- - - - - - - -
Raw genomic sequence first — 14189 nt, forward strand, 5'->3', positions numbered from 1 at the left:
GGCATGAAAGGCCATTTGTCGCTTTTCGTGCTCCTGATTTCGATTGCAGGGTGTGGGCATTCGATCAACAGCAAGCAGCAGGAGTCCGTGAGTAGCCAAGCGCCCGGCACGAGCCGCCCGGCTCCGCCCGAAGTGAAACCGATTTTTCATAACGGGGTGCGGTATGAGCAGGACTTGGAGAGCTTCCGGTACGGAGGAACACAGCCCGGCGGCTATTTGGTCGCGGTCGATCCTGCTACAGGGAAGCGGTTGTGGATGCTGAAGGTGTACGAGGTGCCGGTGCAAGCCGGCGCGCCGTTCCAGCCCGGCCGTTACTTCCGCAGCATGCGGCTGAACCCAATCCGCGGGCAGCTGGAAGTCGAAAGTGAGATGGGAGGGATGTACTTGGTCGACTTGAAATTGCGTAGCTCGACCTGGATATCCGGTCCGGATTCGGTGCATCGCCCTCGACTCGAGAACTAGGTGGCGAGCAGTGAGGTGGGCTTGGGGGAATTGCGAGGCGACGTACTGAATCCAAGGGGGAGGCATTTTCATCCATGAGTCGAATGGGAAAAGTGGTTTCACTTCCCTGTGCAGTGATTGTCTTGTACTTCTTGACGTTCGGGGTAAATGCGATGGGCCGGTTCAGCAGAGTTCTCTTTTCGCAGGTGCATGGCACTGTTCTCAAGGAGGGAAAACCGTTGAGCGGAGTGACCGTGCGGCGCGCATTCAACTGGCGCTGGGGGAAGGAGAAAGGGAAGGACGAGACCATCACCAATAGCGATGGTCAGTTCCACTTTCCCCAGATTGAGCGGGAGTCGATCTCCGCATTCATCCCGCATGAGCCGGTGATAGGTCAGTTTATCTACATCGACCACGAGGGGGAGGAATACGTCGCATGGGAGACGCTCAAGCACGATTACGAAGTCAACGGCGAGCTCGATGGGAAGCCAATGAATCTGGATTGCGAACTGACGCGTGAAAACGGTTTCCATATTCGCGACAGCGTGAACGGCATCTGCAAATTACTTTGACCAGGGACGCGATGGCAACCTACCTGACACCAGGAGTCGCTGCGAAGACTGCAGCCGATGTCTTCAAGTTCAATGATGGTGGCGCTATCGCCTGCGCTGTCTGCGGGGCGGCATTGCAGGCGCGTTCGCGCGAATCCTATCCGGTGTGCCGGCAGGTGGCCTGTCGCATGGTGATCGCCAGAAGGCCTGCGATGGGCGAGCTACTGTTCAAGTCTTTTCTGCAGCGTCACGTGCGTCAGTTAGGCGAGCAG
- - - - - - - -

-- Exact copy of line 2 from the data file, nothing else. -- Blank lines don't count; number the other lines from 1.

GGCATGAAAGGCCATTTGTCGCTTTTCGTGCTCCTGATTTCGATTGCAGGGTGTGGGCATTCGATCAACAGCAAGCAGCAGGAGTCCGTGAGTAGCCAAGCGCCCGGCACGAGCCGCCCGGCTCCGCCCGAAGTGAAACCGATTTTTCATAACGGGGTGCGGTATGAGCAGGACTTGGAGAGCTTCCGGTACGGAGGAACACAGCCCGGCGGCTATTTGGTCGCGGTCGATCCTGCTACAGGGAAGCGGTTGTGGATGCTGAAGGTGTACGAGGTGCCGGTGCAAGCCGGCGCGCCGTTCCAGCCCGGCCGTTACTTCCGCAGCATGCGGCTGAACCCAATCCGCGGGCAGCTGGAAGTCGAAAGTGAGATGGGAGGGATGTACTTGGTCGACTTGAAATTGCGTAGCTCGACCTGGATATCCGGTCCGGATTCGGTGCATCGCCCTCGACTCGAGAACTAGGTGGCGAGCAGTGAGGTGGGCTTGGGGGAATTGCGAGGCGACGTACTGAATCCAAGGGGGAGGCATTTTCATCCATGAGTCGAATGGGAAAAGTGGTTTCACTTCCCTGTGCAGTGATTGTCTTGTACTTCTTGACGTTCGGGGTAAATGCGATGGGCCGGTTCAGCAGAGTTCTCTTTTCGCAGGTGCATGGCACTGTTCTCAAGGAGGGAAAACCGTTGAGCGGAGTGACCGTGCGGCGCGCATTCAACTGGCGCTGGGGGAAGGAGAAAGGGAAGGACGAGACCATCACCAATAGCGATGGTCAGTTCCACTTTCCCCAGATTGAGCGGGAGTCGATCTCCGCATTCATCCCGCATGAGCCGGTGATAGGTCAGTTTATCTACATCGACCACGAGGGGGAGGAATACGTCGCATGGGAGACGCTCAAGCACGATTACGAAGTCAACGGCGAGCTCGATGGGAAGCCAATGAATCTGGATTGCGAACTGACGCGTGAAAACGGTTTCCATATTCGCGACAGCGTGAACGGCATCTGCAAATTACTTTGACCAGGGACGCGATGGCAACCTACCTGACACCAGGAGTCGCTGCGAAGACTGCAGCCGATGTCTTCAAGTTCAATGATGGTGGCGCTATCGCCTGCGCTGTCTGCGGGGCGGCATTGCAGGCGCGTTCGCGCGAATCCTATCCGGTGTGCCGGCAGGTGGCCTGTCGCATGGTGATCGCCAGAAGGCCTGCGATGGGCGAGCTACTGTTCAAGTCTTTTCTGCAGCGTCACGTGCGTCAGTTAGGCGAGCAG